Yesterday one of our sales guys came to me with a question he received by mail: “Will Windows 8 require User Environment Management (UEM)?”.
In my opinion UEM consists out of two technologies: Profile Virtualization and Workspace Management. Since I think that profile virtualization is key when your users are working cross platform (Win7/Win8/TS/RDS), but Workspace Management not so much, I had a problem with this question.
All UEM solutions have both Workspace Management and Profile Virtualization features… but not all Workspace Management solutions have Profile Virtualization features and vice versa. Although Workspace Management makes your life as an IT guy easier, it is not required for a Windows 8 implementation… cross platform or not.
A nice, cheap (compared to other solutions that offer the same functionality) and easy-to-use Profile Virtualization solution is Immidio’s Flex Profiles. This will allow Profile Virtualization, but has no Workspace Management. Because Workspace Management functionality is not required for a smooth migration to Windows 8 in a cross platform environment you could choose for a solution that offers only Profile Virtualization, such as Immidio.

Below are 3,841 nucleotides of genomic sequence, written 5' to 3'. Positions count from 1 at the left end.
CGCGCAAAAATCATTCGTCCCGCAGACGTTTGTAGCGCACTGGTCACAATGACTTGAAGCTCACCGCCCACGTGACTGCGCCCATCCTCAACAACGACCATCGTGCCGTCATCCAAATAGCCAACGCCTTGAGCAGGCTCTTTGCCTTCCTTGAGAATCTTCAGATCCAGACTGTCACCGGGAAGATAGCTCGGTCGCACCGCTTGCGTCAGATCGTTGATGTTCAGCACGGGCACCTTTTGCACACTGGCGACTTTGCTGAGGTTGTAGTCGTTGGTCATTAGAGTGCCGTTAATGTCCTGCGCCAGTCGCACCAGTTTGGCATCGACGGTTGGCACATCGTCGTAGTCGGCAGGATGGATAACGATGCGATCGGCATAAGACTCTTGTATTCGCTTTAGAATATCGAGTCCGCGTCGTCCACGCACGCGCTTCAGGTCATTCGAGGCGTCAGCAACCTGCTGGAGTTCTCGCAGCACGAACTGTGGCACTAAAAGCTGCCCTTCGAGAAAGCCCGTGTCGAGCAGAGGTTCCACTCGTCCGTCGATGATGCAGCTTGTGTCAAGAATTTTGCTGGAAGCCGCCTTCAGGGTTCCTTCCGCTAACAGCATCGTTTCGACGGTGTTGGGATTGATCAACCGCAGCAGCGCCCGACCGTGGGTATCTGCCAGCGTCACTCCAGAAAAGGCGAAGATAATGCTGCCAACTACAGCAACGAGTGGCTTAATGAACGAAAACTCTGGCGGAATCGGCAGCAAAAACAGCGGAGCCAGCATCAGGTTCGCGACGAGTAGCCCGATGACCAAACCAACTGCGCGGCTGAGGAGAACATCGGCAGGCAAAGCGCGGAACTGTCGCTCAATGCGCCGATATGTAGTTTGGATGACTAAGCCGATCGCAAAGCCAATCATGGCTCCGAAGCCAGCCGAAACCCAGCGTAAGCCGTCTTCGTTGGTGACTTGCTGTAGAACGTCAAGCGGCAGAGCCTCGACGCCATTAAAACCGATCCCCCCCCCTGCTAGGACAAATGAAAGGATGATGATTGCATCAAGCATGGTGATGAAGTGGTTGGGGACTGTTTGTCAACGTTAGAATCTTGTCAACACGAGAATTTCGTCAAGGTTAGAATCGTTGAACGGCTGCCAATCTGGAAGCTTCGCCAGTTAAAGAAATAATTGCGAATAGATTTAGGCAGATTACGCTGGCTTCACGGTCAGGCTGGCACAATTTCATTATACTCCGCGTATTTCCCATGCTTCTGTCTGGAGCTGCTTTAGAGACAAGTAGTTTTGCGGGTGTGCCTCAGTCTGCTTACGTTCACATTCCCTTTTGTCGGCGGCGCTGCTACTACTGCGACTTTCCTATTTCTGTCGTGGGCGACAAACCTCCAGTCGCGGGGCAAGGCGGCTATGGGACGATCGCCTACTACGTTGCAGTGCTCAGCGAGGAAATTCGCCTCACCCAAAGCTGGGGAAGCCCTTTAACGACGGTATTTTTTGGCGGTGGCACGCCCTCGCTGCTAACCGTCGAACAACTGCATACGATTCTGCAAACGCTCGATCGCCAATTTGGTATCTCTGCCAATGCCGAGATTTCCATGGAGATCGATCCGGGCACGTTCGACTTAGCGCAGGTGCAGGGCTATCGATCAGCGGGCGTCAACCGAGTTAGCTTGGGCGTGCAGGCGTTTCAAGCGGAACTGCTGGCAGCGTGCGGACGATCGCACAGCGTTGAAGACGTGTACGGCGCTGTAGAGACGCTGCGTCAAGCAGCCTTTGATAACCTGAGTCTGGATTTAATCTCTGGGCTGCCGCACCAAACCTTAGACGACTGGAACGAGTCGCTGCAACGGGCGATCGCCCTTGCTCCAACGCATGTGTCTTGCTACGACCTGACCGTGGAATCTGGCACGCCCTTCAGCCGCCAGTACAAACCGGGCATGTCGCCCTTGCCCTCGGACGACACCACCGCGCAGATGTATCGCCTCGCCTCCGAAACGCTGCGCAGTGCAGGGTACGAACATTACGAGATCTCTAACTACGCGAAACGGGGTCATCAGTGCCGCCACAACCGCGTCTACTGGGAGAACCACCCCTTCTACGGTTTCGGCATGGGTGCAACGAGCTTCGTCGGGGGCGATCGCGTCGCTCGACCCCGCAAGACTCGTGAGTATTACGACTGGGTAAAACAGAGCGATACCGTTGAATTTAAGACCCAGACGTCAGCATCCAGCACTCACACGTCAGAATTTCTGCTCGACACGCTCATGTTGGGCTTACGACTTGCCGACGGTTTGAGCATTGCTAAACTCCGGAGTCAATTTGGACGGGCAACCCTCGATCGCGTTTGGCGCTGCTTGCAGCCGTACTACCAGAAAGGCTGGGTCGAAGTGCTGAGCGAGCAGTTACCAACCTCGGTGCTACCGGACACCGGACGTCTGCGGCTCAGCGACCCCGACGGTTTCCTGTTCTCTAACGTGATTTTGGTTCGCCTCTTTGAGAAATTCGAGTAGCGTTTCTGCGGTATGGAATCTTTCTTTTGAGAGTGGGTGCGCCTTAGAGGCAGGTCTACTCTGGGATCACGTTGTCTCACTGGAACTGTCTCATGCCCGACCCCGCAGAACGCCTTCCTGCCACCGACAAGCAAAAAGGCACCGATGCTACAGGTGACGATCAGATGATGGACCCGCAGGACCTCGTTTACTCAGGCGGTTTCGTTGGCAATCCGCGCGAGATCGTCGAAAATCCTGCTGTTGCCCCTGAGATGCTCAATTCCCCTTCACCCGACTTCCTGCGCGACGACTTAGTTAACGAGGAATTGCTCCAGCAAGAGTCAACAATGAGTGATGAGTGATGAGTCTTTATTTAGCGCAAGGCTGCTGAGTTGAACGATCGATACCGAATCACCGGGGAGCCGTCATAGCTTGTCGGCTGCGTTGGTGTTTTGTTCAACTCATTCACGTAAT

But what if you see some added value in a solution that offers Workspace Management?
If you only want some basic functionality, such as providing drive mappings, printers and such, perhaps Group Policy Preferences can offer you what you desire.
If you want to be able to control which applications are allowed to start, take a look at Microsoft’s AppLocker,
Now where do UEM solutions like AppSense Management Suite and RES Workspace Manager come in?
In my opinion, only when you want a single solution/console that can offer all of the functionalities of Profile Virtualization and Workspace Management.
For a more detailed comparison of Profile Virtualization and Workspace Management solutions, take a look at the UEM Smackdown whitepaper.
So, to the question if Windows 8 will require an UEM solution my answer is a definite “No”.
But when we change the question a little bit like “Will Windows 8 require a Profile Virtualization solution?” my answer is a definite “Yes!”.
Jeff, I do not agree 😉